The briefing on airports

The news, views and numbers you need to know this month

News in numbers


London Heathrow predicts that it will have 64% fewer passengers in 2020 alone, according to a press release, which also says that passenger numbers aren’t likely to return to levels seen in 2019 until after 2022


Saudi Arabian luxury resort AMAALA revealed plans for a new international airport, set for completion in 2023, which will feature a unique design and accommodate 1 million passengers annually


According to Airports Council International World, passenger traffic worldwide declined by -94.4% year-over-year in April – the worst decline in global passenger numbers in the history of aviation


US Transportation Secretary Elaine L. Chao announced that 347 US airports will receive nearly $800m in airport safety and infrastructure grants through the Federal Aviation Administration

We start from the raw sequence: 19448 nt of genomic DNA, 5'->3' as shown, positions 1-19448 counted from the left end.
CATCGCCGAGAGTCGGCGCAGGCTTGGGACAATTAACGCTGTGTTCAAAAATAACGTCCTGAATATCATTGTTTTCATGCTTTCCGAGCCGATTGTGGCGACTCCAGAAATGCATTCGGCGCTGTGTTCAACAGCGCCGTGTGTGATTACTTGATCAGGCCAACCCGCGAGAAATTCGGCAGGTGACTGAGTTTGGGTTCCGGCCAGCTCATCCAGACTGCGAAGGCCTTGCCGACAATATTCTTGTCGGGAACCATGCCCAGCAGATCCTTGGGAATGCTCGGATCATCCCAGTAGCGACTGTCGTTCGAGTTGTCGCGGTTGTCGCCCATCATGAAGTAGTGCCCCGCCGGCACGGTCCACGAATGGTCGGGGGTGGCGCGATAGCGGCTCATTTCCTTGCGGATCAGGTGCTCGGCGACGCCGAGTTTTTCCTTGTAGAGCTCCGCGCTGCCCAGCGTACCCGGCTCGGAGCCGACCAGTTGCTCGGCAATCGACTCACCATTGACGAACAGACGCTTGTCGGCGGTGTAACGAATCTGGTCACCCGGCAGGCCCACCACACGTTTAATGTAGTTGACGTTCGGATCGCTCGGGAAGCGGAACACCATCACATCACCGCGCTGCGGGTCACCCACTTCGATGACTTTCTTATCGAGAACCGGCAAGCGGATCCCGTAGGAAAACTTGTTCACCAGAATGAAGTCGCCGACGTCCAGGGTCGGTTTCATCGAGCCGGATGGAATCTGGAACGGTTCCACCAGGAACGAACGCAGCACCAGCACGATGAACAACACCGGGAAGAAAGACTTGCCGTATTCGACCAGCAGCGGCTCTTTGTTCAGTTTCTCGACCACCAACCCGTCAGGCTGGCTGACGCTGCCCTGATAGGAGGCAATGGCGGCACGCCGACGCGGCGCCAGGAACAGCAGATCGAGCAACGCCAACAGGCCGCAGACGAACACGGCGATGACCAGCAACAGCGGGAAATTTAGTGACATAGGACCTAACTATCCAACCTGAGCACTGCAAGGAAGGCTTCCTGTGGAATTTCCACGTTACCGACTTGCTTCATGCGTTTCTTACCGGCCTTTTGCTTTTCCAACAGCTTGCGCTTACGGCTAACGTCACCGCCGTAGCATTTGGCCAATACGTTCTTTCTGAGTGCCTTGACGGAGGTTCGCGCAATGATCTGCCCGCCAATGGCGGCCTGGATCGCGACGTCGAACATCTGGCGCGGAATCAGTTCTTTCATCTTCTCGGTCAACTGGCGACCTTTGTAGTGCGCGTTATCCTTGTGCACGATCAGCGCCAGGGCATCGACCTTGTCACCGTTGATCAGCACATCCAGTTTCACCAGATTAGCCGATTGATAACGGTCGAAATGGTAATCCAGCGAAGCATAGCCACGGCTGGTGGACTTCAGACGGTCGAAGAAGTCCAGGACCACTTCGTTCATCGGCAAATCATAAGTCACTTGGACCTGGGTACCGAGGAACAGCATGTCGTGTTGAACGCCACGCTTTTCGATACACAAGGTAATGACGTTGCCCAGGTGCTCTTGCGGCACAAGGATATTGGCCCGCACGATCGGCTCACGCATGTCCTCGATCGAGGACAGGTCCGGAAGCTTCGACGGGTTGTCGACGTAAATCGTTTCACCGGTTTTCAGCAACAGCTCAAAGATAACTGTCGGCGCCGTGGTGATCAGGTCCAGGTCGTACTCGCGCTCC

In partnership with tech firm Amadeus, airport operator Avinor is set to upgrade 17 airports with touch-free technology in response to the Covid-19 pandemic


Tech provider TRAX will work with Hartfield-Jackson Atlanta Airport to implement 34 ‘technologically advanced’ restrooms that will send real-time alerts to staff when cleaning is required

In quotes

ACI World director general Luis Felipe De Oliveira, following the launch of the organisation’s Smart Security Vision 2040 which gives updated guidance on achieving a ‘seamless airport security screening experience’:

As the aviation industry continues to plan for a sustained recovery from unprecedented COVID-19 crisis, ACI believes that any initiative that utilises improved technology to facilitate touchless and more efficient passenger journeys needs to be accelerated

IATA’s director general and CEO Alexandre de Juniac, after IATA and ACI World called upon governments to bear the costs related to public health measures aimed at mitigating the spread of diseases:

The industry is still on the edge of a financial precipice. The extra costs of health measures mandated by governments must—as the WHO recommends—be borne by governments. That will enable the industry to focus scarce resources on reconnecting the world and boosting economic recovery

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